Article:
US-bound migrants struggle as Mexican support fades

Apr 23, 2019 by

Reports from the latest Central American migrant caravan indicate a growing lack of food and shelter. Support from Mexican towns and officials for continuous waves of migrants is drying up.

By Sonia Perez

Madison Mendoza, her feet aching and her face burned by the sun, wept as she said she had nothing to feed her 2-year-old son who she’d brought with her on the long trek toward the United States.

Ms. Mendoza said an aunt in Honduras had convinced her to join the migrant caravan, which she did two weeks ago in the capital of Tegucigalpa. The aunt said she’d have no problems, that people along the route in Mexico would help as they did for a large caravan that moved through the area in October.

But this time, the help did not come. The outpouring of aid that once greeted Central American migrants as they trekked in caravans through southern Mexico has been drying up. Hungrier, advancing slowly or not at all, and hounded by unhelpful local officials, frustration is growing among the 5,000 to 8,000 migrants in the southern state of Chiapas.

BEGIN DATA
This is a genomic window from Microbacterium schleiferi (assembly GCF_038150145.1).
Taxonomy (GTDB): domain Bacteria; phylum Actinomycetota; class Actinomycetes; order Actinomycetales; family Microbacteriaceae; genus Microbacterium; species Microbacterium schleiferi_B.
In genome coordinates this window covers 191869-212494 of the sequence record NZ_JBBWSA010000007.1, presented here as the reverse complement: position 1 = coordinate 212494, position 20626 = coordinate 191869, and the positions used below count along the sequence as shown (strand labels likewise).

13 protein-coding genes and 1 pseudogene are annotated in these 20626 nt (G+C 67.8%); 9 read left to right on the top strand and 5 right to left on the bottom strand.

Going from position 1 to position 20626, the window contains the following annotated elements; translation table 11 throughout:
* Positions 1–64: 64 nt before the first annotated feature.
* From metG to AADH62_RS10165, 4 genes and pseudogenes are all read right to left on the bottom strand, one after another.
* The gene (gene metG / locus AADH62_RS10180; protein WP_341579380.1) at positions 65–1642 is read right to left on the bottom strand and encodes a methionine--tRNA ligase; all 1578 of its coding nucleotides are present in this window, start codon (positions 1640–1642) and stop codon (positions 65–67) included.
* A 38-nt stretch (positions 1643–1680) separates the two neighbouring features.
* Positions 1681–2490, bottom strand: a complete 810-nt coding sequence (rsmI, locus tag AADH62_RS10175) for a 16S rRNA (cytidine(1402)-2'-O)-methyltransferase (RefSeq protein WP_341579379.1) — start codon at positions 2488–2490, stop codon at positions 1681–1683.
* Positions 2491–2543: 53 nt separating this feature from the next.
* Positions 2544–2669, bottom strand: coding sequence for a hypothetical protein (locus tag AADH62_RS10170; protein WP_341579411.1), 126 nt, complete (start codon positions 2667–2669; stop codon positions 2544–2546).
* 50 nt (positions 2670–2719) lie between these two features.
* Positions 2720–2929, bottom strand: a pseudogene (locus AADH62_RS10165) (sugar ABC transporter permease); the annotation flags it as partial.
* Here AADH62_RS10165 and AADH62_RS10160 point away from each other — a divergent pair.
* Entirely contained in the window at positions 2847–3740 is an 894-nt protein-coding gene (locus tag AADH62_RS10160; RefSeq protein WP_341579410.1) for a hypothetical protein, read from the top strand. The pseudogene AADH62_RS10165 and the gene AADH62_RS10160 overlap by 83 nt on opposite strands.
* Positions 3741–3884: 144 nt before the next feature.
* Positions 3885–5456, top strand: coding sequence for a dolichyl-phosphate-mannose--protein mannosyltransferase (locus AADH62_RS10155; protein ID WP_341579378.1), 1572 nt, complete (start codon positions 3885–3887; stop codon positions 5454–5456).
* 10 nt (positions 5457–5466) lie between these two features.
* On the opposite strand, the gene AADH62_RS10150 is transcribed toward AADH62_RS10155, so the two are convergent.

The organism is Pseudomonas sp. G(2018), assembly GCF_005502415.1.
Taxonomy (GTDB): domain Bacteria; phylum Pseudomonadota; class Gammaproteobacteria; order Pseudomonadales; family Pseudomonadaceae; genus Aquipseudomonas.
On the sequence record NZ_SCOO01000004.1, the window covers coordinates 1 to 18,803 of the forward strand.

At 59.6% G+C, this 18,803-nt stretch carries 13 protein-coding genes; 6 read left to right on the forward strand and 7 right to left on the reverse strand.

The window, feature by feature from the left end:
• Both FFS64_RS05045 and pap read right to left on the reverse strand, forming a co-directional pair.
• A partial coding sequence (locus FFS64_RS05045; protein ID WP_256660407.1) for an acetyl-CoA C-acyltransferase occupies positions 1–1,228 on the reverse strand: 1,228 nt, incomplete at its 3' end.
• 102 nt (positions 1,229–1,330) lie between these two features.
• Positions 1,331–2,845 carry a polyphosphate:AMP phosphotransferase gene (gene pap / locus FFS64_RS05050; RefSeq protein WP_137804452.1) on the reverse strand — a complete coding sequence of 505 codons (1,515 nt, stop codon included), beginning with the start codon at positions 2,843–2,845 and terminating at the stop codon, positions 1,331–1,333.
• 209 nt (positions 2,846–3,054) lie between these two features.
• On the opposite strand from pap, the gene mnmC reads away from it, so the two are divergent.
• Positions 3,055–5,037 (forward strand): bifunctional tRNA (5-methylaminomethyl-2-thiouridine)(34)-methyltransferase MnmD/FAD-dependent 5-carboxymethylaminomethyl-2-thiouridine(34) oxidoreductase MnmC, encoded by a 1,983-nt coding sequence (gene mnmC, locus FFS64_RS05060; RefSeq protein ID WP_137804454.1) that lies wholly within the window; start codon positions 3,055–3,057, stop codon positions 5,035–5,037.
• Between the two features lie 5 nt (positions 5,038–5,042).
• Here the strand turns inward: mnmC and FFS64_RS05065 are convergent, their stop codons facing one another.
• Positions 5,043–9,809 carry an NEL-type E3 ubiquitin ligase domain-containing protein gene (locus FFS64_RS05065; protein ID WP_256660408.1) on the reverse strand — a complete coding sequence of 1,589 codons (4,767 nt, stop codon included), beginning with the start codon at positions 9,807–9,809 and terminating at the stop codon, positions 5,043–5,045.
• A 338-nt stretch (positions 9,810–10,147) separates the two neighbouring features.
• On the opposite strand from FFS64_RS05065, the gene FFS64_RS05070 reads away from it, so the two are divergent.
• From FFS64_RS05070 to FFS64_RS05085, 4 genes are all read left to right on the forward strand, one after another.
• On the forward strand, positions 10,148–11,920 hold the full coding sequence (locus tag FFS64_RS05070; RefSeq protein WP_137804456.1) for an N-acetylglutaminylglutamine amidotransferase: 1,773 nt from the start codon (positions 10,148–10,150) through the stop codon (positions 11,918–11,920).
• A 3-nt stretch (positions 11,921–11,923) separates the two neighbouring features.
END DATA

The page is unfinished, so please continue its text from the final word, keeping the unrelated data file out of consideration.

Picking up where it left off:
“What causes me pain is that the baby asks me for food and there are days when I can’t provide it,” said Ms. Mendoza, who fled Honduras with almost no money because she feared for her life after receiving threats from the father of her son. “I thought that with the baby, people would help me on road.”

Members of the caravan in October received food and shelter from town governments, churches, and passers-by. Drivers of trucks stopped to give them a lift. Little of that is happening this time. And local officials who once gave them temporary permits to work in Mexico, now seem to snare them in red tape. Truckers and drivers have been told they will be fined if caught transporting migrants without proper documentation.

Ms. Mendoza bathed her son, José, under a stream of water in Escuintla, a Mexican town 95 miles north of the Guatemalan border. It was the first time she has been able to bath the child since they left Tegucigalpa.

“I don’t even have a peso,” she said, teary-eyed. Many migrants are collecting mangos and fruits from trees along the route and sharing food among themselves.

Continue: US-bound migrants struggle as Mexican support fades – CSMonitor.com

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